Following the Easter celebrations, Murcia remains in a festive mood next week with the eagerly-awaited return of the city’s traditional “Entierro de la Sardina” festival. The official “Funeral of the Sardine” festivities begin on Wednesday (20 April) with a mass in the cathedral and conclude on Saturday (23 Abril) with the grand parade.
Dating to 1851, the event has not been held since 2019 because of COVID restrictions. It is a pagan celebration that represents the end of fasting and abstinence during the previous 40 days of Lent.
In Murcia, it originated when a group of local students carried a sardine inside a coffin to burn it at the end of the carnival parade. Other parts of Spain celebrate a similar ritual, but usually throw the sardine into the sea rather than burn it.
This year, the main events start on Wednesday with the mass followed by a reception at the city hall, the inauguration of an exhibition, “170 Years of a Festival that was Born in the Heart of Murcia”, and a children’s parade with smaller floats.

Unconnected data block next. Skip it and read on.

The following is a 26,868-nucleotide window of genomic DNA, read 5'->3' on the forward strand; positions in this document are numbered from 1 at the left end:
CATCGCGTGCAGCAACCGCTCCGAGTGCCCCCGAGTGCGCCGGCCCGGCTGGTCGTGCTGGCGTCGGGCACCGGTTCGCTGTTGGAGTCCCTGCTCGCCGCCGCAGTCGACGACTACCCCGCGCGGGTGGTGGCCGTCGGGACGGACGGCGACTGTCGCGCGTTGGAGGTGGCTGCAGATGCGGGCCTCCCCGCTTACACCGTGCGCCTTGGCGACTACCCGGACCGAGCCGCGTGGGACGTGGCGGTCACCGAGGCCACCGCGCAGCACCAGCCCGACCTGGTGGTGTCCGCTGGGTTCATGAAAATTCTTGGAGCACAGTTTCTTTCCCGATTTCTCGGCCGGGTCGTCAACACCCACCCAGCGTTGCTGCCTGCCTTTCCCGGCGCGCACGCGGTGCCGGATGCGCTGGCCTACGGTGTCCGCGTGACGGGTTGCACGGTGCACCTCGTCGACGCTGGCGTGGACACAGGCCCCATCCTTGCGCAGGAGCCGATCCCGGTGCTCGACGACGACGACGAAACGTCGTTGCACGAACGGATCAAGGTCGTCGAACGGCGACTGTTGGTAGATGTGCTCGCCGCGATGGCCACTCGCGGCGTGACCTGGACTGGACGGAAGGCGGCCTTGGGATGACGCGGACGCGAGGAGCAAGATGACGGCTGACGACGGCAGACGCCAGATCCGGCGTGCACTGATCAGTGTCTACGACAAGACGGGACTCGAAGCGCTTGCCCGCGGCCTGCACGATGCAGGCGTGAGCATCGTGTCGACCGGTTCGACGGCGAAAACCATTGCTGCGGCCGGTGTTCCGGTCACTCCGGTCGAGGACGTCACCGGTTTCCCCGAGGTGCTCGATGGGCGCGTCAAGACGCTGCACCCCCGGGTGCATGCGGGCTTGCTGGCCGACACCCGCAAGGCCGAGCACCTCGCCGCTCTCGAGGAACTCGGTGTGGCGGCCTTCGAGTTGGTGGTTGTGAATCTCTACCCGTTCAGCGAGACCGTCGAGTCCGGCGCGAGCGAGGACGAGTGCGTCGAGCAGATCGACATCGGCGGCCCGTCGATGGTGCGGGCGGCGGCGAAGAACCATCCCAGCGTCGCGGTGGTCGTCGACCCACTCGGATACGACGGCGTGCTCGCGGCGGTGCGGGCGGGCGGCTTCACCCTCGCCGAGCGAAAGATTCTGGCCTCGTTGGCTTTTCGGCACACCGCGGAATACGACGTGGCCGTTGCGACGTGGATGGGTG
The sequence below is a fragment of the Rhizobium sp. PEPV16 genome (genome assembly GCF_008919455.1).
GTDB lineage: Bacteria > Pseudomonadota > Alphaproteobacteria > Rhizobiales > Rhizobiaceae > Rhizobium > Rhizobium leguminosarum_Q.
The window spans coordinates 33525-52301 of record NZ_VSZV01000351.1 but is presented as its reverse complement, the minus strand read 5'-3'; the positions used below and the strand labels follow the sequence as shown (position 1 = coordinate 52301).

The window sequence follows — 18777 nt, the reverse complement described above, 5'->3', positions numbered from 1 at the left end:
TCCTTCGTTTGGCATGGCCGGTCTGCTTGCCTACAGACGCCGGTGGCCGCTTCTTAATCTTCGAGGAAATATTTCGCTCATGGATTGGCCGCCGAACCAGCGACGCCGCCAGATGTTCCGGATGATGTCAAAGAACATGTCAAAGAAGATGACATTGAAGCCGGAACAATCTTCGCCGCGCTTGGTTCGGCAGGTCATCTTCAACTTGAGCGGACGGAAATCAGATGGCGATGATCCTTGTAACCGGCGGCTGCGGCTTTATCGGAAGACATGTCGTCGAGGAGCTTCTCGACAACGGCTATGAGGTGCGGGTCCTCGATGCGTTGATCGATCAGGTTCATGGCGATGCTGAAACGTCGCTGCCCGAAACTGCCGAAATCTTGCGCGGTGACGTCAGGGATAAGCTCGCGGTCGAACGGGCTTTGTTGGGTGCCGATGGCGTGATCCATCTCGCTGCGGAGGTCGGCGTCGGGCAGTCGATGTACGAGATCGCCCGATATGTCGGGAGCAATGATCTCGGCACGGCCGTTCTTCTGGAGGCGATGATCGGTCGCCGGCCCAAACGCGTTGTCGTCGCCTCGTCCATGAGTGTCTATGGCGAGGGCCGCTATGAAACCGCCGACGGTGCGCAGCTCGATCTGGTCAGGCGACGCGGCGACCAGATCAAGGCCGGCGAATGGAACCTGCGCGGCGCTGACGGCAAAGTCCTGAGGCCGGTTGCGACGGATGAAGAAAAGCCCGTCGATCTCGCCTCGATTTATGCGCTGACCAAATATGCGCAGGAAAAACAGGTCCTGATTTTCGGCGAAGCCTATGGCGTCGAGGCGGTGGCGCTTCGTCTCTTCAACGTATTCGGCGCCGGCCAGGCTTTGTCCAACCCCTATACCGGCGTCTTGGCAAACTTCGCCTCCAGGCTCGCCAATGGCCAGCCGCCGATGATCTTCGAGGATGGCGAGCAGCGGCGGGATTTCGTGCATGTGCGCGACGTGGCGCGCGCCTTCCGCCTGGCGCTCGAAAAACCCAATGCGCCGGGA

The 12 by 15-metre sardine arrives on Thursday (6.30pm) in the Barrio de San Antolín area of town, accompanied by a colourful parade for both children and adults, and Friday is taken up by further processions and wakes for the sardine. All light-hearted, with the children’s wake at midday including storytelling, puppet shows and singing games, and the main will-reading in the evening – read from the city hall balcony – mostly a comic satire about Spain’s current political and social situation.
Then the big day arrives, beginning with another day-time street parade featuring Doña Sardina and ending with the return of the main sardine, to be burnt and sent off with a fireworks display – before the festivities continue into the early hours. All the events are free and open to the public.
If you are visiting Murcia and the Costa Cálida at another time of the year, check out our comprehensive guide to other cultural festivals held in the region.